They weren’t yet called Ziegfeld Girls but here is the first chorus from the inaugural Follies in 1907.
Showman Florenz Ziegfeld had the good sense to listen to his wife. He had been named manager of the former Roof Garden Theater in New York City, an intimate venue on the top of Oscar Hamerstein’s Olympic Theater. The new owners needed a hit to fill the seats and Ziegfeld needed a new idea for a show to open the room which had be rechristened the Jardin de Paris.
The showman’s wife was the Polish born curvaceous and highly successful stage performer Anna Held who Ziegfeld had wed in Europe. She was a huge star in her own right in this country since her arrival here in the mid 1890’s. Held suggested an American version of the famed Folies Bergères of Paris—a lavish production featuring beautiful chorus girls and top talent from the Broadway and vaudeville stage. Held hoped to star in the show, but could not when she became pregnant. Eventually she either lost or aborted the baby, but too late to be featured in the show. The loss caused a rift with her husband who was soon busying himself with other beautiful actresses. Anna never got to be a Ziegfeld girl, although she continued to have a successful career until her early death at the age of 45 in 1918.
The first edition of the Ziegfeld Follies opened on July 8, 1907. The first cast included Grace La Rue, Emma Carus, Harry Watson, Helen Broderick and Nora Bayes. Although only Bayes is much remembered now, all were solid, well known performers if not yet top stars. The show was a success.
But the Follies really established themselves as a Broadway fixture the next year when the lovely chorines were dubbed the Ziegfeld Girls for the first time. Among the beauties was Mae Murray, who would be headlining the show in a few years and who became a leading star of the silent screen. Nora Bayes returned, this time with her new husband John Northwood. Together they introduced a little ditty of their own composition, Shine On, Harvest Moon. It was the first of dozens of familiar tunes introduced in the Follies.
Over the years the biggest names in show business got bigger headlining the Follies. The roll call included Sophie Tucker, Fanny Brice, Burt Williams, Ann Pennington, Ed Wynn, W. C. Fields, Ina Clair, Will Rogers, Eddie Cantor, Marilyn Miller, Gallagher and Sheen, Olsen and Johnson, Bert Wheeler, “Gentleman Jim” Corbett, Paul Whiteman, Ruth Etting, Billie Burke, Helen Morgan, John Bubbles, Ruth Etting, Jane Forman, Buddy Ebbsen, and Eve Arden.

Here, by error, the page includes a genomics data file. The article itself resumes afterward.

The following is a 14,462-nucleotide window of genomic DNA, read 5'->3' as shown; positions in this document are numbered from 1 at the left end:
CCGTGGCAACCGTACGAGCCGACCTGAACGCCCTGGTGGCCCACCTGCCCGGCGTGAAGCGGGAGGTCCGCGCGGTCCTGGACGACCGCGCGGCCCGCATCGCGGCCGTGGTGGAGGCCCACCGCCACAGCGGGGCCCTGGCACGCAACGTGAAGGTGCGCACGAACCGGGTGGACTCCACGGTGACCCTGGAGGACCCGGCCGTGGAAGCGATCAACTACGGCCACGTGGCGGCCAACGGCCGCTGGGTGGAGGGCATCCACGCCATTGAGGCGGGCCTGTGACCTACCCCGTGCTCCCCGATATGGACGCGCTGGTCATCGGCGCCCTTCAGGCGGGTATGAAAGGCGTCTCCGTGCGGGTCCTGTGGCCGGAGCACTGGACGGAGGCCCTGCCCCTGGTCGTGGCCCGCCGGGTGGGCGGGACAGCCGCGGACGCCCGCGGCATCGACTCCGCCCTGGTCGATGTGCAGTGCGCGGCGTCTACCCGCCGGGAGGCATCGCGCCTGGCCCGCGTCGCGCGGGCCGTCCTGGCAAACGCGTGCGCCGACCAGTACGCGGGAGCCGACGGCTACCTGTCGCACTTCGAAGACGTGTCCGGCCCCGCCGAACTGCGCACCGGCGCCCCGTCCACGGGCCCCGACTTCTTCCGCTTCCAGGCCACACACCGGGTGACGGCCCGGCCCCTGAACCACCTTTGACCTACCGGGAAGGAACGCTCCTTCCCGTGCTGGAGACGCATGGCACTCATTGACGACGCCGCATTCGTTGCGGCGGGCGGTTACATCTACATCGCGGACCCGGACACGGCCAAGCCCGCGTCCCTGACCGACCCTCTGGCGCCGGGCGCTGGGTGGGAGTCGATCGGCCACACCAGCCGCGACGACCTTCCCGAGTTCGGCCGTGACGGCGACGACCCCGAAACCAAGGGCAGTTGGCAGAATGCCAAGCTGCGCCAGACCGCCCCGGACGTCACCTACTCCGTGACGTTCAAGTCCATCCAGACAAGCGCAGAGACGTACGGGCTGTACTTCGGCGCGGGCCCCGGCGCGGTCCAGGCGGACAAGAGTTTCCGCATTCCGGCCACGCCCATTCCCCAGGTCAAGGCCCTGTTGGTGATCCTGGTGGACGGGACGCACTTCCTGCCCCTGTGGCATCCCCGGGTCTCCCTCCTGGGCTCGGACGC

Irving Berlin wrote the songs for three Follies. Jerome Kern and a parade of other notables contributed many more.
Many young performers got their starts as a Ziegfeld Girls including Murray, Marion Davies, Olive Thomas, Doris Eaton, Barbara Stanwyck, Louise Brooks, Paulette Goddard, and Joan Blondell.
Chicago born Ziegfeld was 40 years old when the first Follies opened in 1907. He would continue to produce ever more elaborate editions of the show until his death in 1932. He also produced many other acclaimed Broadway show most notably Sally in both 1920 and ’23; Rio Rita and Show Boat in 1927; and Rosalie, The Three Musketeers, and the Eddie Cantor vehicle Whoopie! all in 1928.
Ziegfeld suspended production of the Follies after 1927 to concentrate on the production of these plays and the construction of his own elaborate Ziegfeld Theater.
Despite all of his success, Ziegfeld lost his fortune in the Stock Market Crash of 1929. He mortgaged his namesake theater to publisher William Randolph Hearst.
In an attempt to re-coupe his fortune he mounted a new edition of the Follies in 1931. Although it was successful, as were films made from his stage plays, Ria Rita, Show Boat, and Whoopie! it was not enough to repay his creditors. The great impresario died broke in California in 1934 after a lingering illness. Hearst foreclosed on the Ziegfeld Theater. His second wife, the comedienne Billie Burke, was left in poverty. She went on to work in films, usually playing ditzy matrons in comedies. She is best remembered now as Glenda the Good in the 1939 production of The Wizard of Oz.
Two versions of the Follies were mounted with middling success after Ziegfeld’s death. His memory was preserved in an MGM musical biography The Great Ziegfeld released in 1936. William Powell played the producer, Louise Rainer as Anna Held, and a blonde Myrna Loy as Billie Burke. The film won the Academy Award for Best Picture and Rainer took home the trophy for Best Actress. The film featured many original Ziegfeld stars but is best remembered for its elaborate production number of A Pretty Girl is Like a Melody. The cost of that one scene was greater than the cost of any edition of the Follies on the stage.
In 1945 producer Arthur Freed tried to reproduce the feel of the original reviews in his MGM Technicolor extravaganza The Ziegfeld Follies. Powell reprised his role as the showman and a parade of studio talent appeared in production numbers and sketches including Fred Astaire, Jean Kelly, Cyd Charise, Judy Garland, Katherine Grayson, Red Skelton, Lucile Ball, Lena Horne, and Esther Williams. Only one star, Fanny Brice, actually ever appeared in the Follies while Ziegfeld was alive.
All in all, Flo Ziegfled left a hefty show biz legacy.